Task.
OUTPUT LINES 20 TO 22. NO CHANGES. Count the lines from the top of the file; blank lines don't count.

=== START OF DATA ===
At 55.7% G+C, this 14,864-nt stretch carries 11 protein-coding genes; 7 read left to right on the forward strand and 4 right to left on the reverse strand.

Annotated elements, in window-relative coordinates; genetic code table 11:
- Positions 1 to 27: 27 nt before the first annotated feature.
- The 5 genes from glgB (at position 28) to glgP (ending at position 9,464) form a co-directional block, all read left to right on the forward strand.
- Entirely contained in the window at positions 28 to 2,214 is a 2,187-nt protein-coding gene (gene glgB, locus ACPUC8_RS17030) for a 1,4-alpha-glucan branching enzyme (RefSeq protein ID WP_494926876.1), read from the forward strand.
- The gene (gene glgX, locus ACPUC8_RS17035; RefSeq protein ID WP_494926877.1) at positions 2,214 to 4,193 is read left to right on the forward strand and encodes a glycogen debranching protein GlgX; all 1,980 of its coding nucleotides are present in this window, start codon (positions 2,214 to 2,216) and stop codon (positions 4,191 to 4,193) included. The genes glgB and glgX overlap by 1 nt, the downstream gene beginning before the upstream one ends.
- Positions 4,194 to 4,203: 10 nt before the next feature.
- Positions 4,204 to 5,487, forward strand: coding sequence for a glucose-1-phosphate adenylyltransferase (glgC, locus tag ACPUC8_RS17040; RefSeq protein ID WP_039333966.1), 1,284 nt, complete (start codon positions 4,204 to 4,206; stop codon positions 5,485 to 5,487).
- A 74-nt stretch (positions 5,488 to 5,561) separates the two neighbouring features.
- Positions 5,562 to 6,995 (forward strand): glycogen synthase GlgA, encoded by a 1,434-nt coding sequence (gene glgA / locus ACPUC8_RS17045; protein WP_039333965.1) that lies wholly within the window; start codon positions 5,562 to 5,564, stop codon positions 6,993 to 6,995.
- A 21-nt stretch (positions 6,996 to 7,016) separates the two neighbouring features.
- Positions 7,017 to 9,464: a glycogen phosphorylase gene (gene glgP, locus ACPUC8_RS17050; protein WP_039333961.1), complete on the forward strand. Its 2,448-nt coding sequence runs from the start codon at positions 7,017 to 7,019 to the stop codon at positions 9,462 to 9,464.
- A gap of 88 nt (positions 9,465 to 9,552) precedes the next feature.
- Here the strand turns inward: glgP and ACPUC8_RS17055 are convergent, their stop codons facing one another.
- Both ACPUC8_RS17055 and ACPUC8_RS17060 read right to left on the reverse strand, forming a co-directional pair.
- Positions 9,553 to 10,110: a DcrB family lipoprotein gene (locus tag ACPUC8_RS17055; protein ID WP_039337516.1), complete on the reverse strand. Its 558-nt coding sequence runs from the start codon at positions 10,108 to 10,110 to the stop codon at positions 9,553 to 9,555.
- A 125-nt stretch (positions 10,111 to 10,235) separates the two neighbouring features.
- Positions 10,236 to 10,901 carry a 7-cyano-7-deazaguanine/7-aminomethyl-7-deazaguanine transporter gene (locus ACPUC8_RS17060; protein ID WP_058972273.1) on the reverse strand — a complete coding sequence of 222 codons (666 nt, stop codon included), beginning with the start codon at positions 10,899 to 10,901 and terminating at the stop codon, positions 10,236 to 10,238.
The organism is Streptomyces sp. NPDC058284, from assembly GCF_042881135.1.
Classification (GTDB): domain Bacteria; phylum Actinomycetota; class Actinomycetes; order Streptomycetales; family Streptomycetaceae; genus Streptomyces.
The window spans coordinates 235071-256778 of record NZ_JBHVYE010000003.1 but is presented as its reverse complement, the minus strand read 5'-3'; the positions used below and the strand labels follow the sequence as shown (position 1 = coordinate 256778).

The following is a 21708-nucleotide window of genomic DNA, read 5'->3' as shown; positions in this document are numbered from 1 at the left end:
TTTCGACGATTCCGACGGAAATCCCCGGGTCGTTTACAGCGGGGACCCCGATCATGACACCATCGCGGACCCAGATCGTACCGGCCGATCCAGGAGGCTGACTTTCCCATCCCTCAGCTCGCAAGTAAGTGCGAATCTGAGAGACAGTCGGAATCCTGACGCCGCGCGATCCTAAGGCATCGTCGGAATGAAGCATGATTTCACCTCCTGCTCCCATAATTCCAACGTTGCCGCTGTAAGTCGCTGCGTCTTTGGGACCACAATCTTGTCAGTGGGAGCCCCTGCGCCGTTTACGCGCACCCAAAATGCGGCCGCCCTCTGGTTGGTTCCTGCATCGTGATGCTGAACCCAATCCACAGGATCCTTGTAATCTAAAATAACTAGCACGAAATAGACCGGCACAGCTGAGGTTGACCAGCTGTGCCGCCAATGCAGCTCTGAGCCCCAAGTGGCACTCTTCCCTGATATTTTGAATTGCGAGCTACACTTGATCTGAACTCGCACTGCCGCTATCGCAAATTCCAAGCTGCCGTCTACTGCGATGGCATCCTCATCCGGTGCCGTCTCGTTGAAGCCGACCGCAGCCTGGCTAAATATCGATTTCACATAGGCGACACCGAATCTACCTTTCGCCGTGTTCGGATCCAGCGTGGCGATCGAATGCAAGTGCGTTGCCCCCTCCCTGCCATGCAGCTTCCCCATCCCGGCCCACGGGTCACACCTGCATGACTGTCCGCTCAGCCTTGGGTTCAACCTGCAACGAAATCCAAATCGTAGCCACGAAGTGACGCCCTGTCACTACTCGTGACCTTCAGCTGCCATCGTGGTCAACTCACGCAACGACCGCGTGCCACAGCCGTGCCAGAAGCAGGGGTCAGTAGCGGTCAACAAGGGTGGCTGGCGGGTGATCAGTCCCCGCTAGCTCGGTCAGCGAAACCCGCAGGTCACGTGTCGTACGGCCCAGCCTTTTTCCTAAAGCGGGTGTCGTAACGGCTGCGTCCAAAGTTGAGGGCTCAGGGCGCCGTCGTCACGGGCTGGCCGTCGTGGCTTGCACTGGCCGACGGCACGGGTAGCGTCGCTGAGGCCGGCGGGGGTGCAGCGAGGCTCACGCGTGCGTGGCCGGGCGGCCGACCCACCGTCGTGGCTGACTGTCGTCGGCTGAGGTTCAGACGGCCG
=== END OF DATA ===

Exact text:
Classification (GTDB): domain Bacteria; phylum Actinomycetota; class Actinomycetes; order Streptomycetales; family Streptomycetaceae; genus Streptomyces.
The window spans coordinates 235071-256778 of record NZ_JBHVYE010000003.1 but is presented as its reverse complement, the minus strand read 5'-3'; the positions used below and the strand labels follow the sequence as shown (position 1 = coordinate 256778).

The following is a 21708-nucleotide window of genomic DNA, read 5'->3' as shown; positions in this document are numbered from 1 at the left end: